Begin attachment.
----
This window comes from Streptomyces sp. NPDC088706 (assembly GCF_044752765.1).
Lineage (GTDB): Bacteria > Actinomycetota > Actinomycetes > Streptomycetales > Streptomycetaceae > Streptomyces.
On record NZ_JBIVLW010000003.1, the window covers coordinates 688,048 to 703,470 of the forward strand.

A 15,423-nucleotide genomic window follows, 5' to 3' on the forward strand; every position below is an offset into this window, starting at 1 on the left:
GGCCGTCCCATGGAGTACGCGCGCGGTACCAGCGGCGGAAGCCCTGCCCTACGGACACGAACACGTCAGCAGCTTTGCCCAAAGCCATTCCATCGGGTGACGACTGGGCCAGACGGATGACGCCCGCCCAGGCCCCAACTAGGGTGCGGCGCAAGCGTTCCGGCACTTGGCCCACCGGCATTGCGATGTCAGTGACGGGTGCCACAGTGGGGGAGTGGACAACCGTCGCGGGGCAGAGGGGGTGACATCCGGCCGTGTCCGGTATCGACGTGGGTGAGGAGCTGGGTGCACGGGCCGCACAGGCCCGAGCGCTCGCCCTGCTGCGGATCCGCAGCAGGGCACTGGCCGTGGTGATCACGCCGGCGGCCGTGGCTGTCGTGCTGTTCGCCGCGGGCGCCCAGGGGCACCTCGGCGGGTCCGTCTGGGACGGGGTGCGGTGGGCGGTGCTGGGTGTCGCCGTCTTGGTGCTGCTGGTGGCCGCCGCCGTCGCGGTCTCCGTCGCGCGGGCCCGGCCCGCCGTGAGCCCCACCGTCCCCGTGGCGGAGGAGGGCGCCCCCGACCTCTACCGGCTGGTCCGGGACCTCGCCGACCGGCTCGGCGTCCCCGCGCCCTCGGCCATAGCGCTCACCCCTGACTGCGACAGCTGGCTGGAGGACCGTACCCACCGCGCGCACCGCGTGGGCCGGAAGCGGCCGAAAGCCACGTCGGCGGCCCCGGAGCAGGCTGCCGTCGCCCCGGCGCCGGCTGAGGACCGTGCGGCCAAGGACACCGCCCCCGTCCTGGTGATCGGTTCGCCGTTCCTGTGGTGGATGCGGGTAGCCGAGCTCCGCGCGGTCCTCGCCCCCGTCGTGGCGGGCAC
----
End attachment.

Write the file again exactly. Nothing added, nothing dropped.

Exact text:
This window comes from Streptomyces sp. NPDC088706 (assembly GCF_044752765.1).
Lineage (GTDB): Bacteria > Actinomycetota > Actinomycetes > Streptomycetales > Streptomycetaceae > Streptomyces.
On record NZ_JBIVLW010000003.1, the window covers coordinates 688,048 to 703,470 of the forward strand.

A 15,423-nucleotide genomic window follows, 5' to 3' on the forward strand; every position below is an offset into this window, starting at 1 on the left:
GGCCGTCCCATGGAGTACGCGCGCGGTACCAGCGGCGGAAGCCCTGCCCTACGGACACGAACACGTCAGCAGCTTTGCCCAAAGCCATTCCATCGGGTGACGACTGGGCCAGACGGATGACGCCCGCCCAGGCCCCAACTAGGGTGCGGCGCAAGCGTTCCGGCACTTGGCCCACCGGCATTGCGATGTCAGTGACGGGTGCCACAGTGGGGGAGTGGACAACCGTCGCGGGGCAGAGGGGGTGACATCCGGCCGTGTCCGGTATCGACGTGGGTGAGGAGCTGGGTGCACGGGCCGCACAGGCCCGAGCGCTCGCCCTGCTGCGGATCCGCAGCAGGGCACTGGCCGTGGTGATCACGCCGGCGGCCGTGGCTGTCGTGCTGTTCGCCGCGGGCGCCCAGGGGCACCTCGGCGGGTCCGTCTGGGACGGGGTGCGGTGGGCGGTGCTGGGTGTCGCCGTCTTGGTGCTGCTGGTGGCCGCCGCCGTCGCGGTCTCCGTCGCGCGGGCCCGGCCCGCCGTGAGCCCCACCGTCCCCGTGGCGGAGGAGGGCGCCCCCGACCTCTACCGGCTGGTCCGGGACCTCGCCGACCGGCTCGGCGTCCCCGCGCCCTCGGCCATAGCGCTCACCCCTGACTGCGACAGCTGGCTGGAGGACCGTACCCACCGCGCGCACCGCGTGGGCCGGAAGCGGCCGAAAGCCACGTCGGCGGCCCCGGAGCAGGCTGCCGTCGCCCCGGCGCCGGCTGAGGACCGTGCGGCCAAGGACACCGCCCCCGTCCTGGTGATCGGTTCGCCGTTCCTGTGGTGGATGCGGGTAGCCGAGCTCCGCGCGGTCCTCGCCCCCGTCGTGGCGGGCAC